2) The article presents an extremely narrow definition of “nerd,” useful only to serve its own point. A black teenager who can name every rap and hip-hop artist, and all their albums, which year each one was produced, and the order of the songs, and who will correct you if you get any of that wrong, is a nerd by any useful definition. The same is true of a white kid who knows everything about car trims and rims, or a Latino expert in hand-painted sneaker graffiti. In fact, that last one is exactly the same kind of art nerd as the kid who can discourse endlessly on the differences between Duccio and Caravaggio. The language and the specifics are different, but the motivation and the passion are the same: and it’s motivation and passion that make a nerd.
3) Finally, never trust any theorizing about race in the 21st (or 20th) century which doesn’t address class. Many if not most of the nerds Bucholtz is describing, regardless of skin color, are from the middle class, though the article never mentions the term. Conflating race and class is one way that this culture stereotypes both black and white people, and ignores everyone else. While sneaker-graffiti experts and Lord of the Rings fans can come from any class, it’s harder to be the former if you’re middle-class and harder to be the latter if you’re not. Class is a defining factor coloring what people around you judge as worthy of your interest. You have to be especially passionate about something to keep caring about it in the face of ridicule … and ridicule is one of the ways all classes try to keep their people in line.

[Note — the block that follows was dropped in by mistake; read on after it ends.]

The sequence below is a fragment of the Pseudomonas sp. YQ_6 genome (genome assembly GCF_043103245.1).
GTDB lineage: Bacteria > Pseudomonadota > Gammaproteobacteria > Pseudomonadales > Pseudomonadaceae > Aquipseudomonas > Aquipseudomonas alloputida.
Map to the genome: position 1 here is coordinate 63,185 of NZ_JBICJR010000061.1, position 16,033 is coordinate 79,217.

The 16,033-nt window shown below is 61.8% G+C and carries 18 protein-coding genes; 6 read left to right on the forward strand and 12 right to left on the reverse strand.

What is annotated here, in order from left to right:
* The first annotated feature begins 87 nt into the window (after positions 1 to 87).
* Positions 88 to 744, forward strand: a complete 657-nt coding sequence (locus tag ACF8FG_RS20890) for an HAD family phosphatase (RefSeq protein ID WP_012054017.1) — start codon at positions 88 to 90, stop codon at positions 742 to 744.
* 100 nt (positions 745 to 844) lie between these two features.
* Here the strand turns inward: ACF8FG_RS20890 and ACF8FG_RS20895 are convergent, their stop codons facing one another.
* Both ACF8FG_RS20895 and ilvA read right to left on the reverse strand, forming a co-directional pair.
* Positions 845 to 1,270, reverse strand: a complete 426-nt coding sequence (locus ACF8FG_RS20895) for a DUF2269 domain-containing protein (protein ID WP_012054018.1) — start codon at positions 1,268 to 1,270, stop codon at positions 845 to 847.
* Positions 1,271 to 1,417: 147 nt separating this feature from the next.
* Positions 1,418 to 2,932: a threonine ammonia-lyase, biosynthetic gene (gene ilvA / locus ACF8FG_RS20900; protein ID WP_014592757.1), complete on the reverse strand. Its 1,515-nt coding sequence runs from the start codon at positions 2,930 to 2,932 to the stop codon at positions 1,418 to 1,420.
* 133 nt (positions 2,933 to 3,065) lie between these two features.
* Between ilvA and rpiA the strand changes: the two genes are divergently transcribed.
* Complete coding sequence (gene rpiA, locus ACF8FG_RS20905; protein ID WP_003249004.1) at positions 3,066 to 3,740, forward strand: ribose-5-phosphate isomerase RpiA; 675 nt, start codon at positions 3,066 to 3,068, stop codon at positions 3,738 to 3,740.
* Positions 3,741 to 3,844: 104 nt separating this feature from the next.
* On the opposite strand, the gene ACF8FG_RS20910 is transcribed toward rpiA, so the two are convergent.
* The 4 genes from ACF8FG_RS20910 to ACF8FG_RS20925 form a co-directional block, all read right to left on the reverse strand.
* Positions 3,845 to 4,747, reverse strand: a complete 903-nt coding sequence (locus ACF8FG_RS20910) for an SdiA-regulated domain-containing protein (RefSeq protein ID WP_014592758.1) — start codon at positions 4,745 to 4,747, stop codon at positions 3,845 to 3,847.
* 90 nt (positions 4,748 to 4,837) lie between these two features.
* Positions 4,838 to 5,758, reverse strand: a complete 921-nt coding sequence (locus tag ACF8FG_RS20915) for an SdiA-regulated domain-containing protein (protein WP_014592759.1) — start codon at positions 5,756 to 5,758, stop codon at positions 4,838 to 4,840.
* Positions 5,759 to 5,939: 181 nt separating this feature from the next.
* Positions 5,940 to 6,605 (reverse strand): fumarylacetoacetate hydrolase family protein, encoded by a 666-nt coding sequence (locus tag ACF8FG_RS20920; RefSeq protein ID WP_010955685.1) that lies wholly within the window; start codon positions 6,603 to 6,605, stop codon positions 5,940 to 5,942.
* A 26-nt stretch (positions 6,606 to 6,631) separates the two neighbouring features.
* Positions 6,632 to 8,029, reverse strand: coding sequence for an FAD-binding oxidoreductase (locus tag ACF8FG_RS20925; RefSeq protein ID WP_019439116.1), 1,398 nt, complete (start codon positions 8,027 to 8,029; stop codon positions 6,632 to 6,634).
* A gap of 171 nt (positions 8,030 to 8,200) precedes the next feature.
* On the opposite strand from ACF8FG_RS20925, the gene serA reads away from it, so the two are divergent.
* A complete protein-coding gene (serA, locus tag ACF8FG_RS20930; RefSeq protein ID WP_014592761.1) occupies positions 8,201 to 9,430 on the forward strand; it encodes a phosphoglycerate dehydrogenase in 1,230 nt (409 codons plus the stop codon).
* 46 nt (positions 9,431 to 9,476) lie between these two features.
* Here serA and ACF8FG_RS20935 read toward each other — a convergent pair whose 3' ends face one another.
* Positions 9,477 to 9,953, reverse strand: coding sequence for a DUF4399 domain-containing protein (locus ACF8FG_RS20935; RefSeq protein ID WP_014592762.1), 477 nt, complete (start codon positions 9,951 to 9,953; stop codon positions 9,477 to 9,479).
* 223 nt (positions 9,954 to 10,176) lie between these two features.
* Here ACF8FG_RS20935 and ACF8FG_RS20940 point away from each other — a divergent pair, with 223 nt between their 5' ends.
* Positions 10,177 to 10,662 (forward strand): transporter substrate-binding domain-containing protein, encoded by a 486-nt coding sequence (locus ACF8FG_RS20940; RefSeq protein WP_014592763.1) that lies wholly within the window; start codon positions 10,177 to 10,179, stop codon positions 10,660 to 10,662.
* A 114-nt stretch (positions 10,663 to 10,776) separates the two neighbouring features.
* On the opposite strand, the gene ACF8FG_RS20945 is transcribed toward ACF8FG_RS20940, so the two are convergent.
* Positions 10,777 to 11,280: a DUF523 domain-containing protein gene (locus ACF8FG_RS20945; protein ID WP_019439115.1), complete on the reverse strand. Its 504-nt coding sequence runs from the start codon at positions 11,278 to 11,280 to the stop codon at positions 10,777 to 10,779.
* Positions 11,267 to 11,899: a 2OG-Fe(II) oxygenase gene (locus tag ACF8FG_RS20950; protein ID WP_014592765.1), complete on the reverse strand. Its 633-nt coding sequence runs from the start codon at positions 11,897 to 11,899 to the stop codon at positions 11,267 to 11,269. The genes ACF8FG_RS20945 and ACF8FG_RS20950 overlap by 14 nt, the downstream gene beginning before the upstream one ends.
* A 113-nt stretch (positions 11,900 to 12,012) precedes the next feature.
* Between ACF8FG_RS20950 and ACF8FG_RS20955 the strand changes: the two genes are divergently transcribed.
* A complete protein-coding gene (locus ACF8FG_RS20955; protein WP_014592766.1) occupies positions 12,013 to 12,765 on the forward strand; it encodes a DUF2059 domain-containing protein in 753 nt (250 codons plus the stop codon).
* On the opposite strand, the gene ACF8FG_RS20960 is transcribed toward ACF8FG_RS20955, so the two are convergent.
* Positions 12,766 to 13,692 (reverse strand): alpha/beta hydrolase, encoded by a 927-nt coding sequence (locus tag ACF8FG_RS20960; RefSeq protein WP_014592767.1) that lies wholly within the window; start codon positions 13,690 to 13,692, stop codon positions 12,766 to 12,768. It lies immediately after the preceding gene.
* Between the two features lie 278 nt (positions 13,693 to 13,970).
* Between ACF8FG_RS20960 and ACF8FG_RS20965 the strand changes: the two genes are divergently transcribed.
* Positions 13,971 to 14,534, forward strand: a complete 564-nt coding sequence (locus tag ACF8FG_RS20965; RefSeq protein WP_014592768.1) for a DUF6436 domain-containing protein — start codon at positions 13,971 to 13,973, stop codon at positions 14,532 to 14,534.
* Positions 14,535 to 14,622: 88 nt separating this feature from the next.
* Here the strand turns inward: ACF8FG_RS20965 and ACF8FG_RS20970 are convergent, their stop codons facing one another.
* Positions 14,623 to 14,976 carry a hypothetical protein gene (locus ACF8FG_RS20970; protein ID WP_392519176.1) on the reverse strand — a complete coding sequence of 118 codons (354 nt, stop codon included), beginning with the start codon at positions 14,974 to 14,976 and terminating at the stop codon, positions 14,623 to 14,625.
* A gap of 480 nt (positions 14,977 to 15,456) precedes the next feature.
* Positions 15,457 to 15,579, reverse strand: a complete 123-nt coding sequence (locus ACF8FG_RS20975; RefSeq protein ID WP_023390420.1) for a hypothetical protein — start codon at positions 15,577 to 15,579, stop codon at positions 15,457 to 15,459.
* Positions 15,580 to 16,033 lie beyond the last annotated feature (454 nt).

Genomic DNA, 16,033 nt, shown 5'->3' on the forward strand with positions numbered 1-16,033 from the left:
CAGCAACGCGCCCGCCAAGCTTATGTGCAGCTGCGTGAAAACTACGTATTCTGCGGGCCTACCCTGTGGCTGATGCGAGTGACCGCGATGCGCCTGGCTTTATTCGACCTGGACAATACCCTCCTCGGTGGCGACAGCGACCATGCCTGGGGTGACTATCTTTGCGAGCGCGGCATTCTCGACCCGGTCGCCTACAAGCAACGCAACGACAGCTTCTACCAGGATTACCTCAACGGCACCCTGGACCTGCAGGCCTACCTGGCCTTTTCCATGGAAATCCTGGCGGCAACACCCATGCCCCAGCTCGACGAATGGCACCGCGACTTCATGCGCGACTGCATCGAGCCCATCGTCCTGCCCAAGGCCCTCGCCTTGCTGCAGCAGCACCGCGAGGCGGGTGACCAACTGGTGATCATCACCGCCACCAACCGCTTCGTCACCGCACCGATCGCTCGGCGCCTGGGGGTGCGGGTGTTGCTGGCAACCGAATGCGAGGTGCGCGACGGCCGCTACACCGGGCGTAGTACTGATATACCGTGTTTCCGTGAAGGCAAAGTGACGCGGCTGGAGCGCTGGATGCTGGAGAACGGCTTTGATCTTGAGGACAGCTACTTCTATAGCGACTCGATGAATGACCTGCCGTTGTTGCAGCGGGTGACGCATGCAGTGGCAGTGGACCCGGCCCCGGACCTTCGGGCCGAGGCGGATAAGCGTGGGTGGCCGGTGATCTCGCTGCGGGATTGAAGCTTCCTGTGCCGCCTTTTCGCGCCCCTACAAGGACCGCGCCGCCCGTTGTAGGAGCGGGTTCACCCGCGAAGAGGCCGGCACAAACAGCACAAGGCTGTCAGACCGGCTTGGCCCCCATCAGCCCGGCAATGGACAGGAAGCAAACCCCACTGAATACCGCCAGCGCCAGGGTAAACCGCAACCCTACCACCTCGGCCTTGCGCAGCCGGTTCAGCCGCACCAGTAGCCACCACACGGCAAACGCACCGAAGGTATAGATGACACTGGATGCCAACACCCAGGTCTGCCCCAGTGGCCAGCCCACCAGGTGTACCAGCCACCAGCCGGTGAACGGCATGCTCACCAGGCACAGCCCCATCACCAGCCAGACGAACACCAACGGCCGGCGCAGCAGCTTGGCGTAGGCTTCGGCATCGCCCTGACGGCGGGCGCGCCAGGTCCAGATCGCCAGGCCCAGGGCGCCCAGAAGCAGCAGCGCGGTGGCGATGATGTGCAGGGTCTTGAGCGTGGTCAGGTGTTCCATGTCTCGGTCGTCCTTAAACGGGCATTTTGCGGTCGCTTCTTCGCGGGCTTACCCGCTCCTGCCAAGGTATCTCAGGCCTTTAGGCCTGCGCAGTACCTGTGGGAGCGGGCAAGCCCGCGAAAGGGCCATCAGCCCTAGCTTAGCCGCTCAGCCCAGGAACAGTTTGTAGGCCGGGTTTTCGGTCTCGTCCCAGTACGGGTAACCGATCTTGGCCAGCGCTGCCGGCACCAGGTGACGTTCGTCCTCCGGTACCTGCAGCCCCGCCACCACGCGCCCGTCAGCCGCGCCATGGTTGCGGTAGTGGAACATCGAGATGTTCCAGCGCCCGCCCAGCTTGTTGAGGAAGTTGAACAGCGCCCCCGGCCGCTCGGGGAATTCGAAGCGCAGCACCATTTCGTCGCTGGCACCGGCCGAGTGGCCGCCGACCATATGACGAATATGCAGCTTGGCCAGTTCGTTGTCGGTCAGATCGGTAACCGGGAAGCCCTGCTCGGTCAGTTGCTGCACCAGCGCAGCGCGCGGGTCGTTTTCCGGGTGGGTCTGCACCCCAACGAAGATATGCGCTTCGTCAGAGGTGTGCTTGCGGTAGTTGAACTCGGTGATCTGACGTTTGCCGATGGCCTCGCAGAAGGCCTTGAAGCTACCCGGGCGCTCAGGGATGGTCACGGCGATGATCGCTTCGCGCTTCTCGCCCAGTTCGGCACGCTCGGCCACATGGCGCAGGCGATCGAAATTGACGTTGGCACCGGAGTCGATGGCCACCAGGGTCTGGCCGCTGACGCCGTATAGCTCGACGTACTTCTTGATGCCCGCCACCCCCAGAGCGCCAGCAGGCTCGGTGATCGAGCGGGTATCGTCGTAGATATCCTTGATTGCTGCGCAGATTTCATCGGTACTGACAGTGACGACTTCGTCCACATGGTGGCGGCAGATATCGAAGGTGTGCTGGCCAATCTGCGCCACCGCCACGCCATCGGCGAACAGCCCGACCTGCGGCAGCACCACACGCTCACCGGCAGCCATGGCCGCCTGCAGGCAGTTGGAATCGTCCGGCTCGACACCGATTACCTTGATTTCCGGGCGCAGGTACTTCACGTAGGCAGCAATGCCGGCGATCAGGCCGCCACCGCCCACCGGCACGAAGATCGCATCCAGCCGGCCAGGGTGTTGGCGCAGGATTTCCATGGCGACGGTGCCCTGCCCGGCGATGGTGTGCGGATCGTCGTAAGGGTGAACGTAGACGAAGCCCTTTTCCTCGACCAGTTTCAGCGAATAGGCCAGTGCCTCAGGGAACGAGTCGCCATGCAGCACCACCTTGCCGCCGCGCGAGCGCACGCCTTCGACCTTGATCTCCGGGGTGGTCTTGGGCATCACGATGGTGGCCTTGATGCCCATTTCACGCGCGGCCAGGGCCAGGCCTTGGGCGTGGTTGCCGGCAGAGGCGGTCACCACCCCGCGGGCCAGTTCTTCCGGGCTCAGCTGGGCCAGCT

So, no. Nerdiness is no more hyperwhite than standing on street corners is hyperblack.